8 things to know about China's biggest army training base

South China Morning Post
Chen Zhuo
2019-05-13 11:36:14

Source: South China Morning Post

PLA soldiers prepare to fit a tank track at the Zhurihe training base in Inner Mongolia.

For almost 60 years, China has been hosting exercises in its largest military training ground, the Zhurihe Combined Tactics Training Base, to prepare Chinese troops for future.

During President Xi Jinping’s visit to the military training base in a remote part of northern China, 400km northwest of Beijing, to mark the 90th anniversary of the founding of the People’s Liberation Army, he is expected to watch war games that will showcase China’s ability to win in wars.

Here’s what we know about Zhurihe and the war games that have been taking place there.

What is Zhurihe and what facilities does it have?

The Zhurihe base is a massive military training facility located deep in the Inner Mongolia Autonomous Region.

The PLA’s largest and most advanced training base, it has been set up to provide realistic battle conditions for Chinese soldiers to enhance their combat skills.

The training base covers an area of 1,066 sq km, almost the same as the land area of Hong Kong, and has its own hospitals and army logistic facilities.

At Zhurihe, PLA troops have mock battles in grasslands, hills and deserts. Clips broadcast by state-controlled China Central Television have shown soldiers fighting near a building that closely resembled Taiwan’s Presidential Office Building, suggesting Taipei is a likely target of the PLA’s urban combat training.

What kind of drills take place at Zhurihe?

Zhurihe has been hosting realistic combat exercises for about 10 years. Such drills, typically involving battles between red and blue units, are designed to get the soldiers used to fighting more skilful and better equipped foes.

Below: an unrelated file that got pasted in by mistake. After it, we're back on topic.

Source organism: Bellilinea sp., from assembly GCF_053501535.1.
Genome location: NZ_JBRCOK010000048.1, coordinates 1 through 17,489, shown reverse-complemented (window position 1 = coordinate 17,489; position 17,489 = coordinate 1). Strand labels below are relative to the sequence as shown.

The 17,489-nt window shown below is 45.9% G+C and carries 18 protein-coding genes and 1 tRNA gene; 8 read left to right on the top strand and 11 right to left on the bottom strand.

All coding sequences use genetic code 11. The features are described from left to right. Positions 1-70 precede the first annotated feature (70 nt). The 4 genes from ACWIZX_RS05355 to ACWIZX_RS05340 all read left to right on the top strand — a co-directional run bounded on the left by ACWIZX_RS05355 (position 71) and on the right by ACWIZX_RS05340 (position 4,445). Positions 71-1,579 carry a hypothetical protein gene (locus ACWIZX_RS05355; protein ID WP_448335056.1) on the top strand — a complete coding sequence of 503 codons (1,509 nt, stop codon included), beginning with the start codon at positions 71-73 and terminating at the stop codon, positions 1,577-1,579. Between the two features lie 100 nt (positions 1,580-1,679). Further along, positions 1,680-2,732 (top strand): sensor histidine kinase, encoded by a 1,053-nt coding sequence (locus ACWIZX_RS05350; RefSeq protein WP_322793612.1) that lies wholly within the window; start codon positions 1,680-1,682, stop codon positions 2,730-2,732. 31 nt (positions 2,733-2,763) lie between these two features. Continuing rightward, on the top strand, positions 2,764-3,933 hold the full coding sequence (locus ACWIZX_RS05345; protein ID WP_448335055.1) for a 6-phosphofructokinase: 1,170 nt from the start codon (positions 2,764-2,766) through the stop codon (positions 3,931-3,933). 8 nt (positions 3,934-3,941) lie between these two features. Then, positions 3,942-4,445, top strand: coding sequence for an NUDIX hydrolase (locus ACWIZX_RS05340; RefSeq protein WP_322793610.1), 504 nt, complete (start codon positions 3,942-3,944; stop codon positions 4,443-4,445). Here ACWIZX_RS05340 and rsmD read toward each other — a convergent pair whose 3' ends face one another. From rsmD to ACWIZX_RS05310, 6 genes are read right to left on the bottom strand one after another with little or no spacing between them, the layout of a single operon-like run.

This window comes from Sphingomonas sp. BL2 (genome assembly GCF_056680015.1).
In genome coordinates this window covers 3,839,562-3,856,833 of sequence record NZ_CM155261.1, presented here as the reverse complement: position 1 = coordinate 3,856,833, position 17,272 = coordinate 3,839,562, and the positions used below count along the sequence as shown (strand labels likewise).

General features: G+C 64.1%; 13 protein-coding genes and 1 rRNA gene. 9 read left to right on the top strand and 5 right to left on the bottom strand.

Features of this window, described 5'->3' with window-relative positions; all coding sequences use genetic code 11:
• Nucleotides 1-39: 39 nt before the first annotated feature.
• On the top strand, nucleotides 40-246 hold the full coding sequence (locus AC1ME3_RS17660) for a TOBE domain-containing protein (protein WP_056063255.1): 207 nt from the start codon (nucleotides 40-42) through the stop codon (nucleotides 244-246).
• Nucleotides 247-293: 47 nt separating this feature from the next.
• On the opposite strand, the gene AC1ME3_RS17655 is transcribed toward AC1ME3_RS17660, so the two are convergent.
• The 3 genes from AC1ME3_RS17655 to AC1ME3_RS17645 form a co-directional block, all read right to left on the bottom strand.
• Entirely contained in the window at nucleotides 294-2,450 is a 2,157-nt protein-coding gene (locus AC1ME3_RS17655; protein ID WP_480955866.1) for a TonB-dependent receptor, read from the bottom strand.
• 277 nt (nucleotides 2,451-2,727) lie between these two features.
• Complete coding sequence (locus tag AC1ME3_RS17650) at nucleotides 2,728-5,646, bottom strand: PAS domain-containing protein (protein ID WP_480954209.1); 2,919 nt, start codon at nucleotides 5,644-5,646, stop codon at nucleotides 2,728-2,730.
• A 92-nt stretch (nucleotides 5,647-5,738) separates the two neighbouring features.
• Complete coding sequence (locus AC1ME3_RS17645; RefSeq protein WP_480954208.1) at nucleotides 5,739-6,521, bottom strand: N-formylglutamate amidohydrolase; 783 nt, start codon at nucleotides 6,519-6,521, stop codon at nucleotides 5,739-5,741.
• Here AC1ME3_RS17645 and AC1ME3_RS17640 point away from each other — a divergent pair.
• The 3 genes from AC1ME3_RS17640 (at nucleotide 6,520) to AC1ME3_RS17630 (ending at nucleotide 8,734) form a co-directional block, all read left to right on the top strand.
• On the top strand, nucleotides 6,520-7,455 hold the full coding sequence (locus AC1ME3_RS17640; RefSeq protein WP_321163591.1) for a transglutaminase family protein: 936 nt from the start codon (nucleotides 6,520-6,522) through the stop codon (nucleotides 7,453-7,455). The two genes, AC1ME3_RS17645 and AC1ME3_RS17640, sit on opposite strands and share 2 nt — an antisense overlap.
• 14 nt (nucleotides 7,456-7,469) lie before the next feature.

Besides the combat troops, PLA medics also undergo training at Zhurihe, working on battlefield surgery and medical evacuation procedures.

In 2014, Zhurihe also hosted a six-day joint anti-terror drill, with forces from Russia, Kyrgyzstan, Kazakhstan and Tajikistan teaming up with PLA personnel.

PLA troops launch an assault on a replica of Taiwan’s Presidential Office Building at the Zhurihe training base in Inner Mongolia.

Who are the red and blue armies?

Many countries have so-called opposing forces dedicated to playing enemy units in military training. In the West, the opposing force is usually called the red army, but that colour, highly symbolic for communist states, represents the PLA side in China.

China’s blue force, the 195th Mechanised Infantry Brigade, was officially set up at Zhurihe in 2014. In a series of battle exercises called Stride, PLA troops from different regions are organised into red units to battle the blue units.

The blue force has adopted a command system and tactics similar to those of Nato forces. Colonel Xia Minglong, its first commander, said its job was to “study the enemies and act like the enemies”.

How do the red and blue forces fight each other?

During the war games, soldiers have laser receivers scattered all over their bodies, which detect when they are “hit” by enemy fire.

The Zhurihe base allows the army to practise on different types of terrain and the exercises also include mock nuclear, chemical and biological warfare as well as urban combat.

The tactics used by the red and blue armies can get creative. During a mock battle in 2014, some blue troops dressed up as local government officials came to offer the red unit cabbages and potatoes.

After they were invited into the red force’s command building, the blue soldiers “kidnapped” their enemy’s commander.

What weapons are used in the exercises?

In the mock battles, both sides can use regular weapons such as tanks, armoured vehicles and artillery. They also have equipment for electronic warfare and air surveillance.

To better imitate the US army, the blue force has been given upgraded weapons and artillery, including the advanced ZTZ-96A battle tank, the Type-07 self-propelled artillery and an early warning system.

PLA tanks and lorries at the Zhurihe training base in Inner Mongolia.

Which force has won most battles?

The red forces were given a drubbing during the Stride exercises in the past three years.

In the 2014 drill, the red units won just one of the seven battles, and in 2015 they lost all the battles to the blue force.

State media said the red force faced greater difficulty as it was supposed to “invade” the territory held by the blue force, which also had more high-tech weapons.

Exercise directors sometimes give the red army extra challenges such as electromagnetic interference and mock chemical attacks.

Has anyone died during the exercises?

The PLA does not publish fatality records at Zhurihe, but at least two soldiers have reportedly died on duty there in the past three years.

Disclaimer: This article was originally produced and published by South China Morning Post. View the original article at South China Morning Post.


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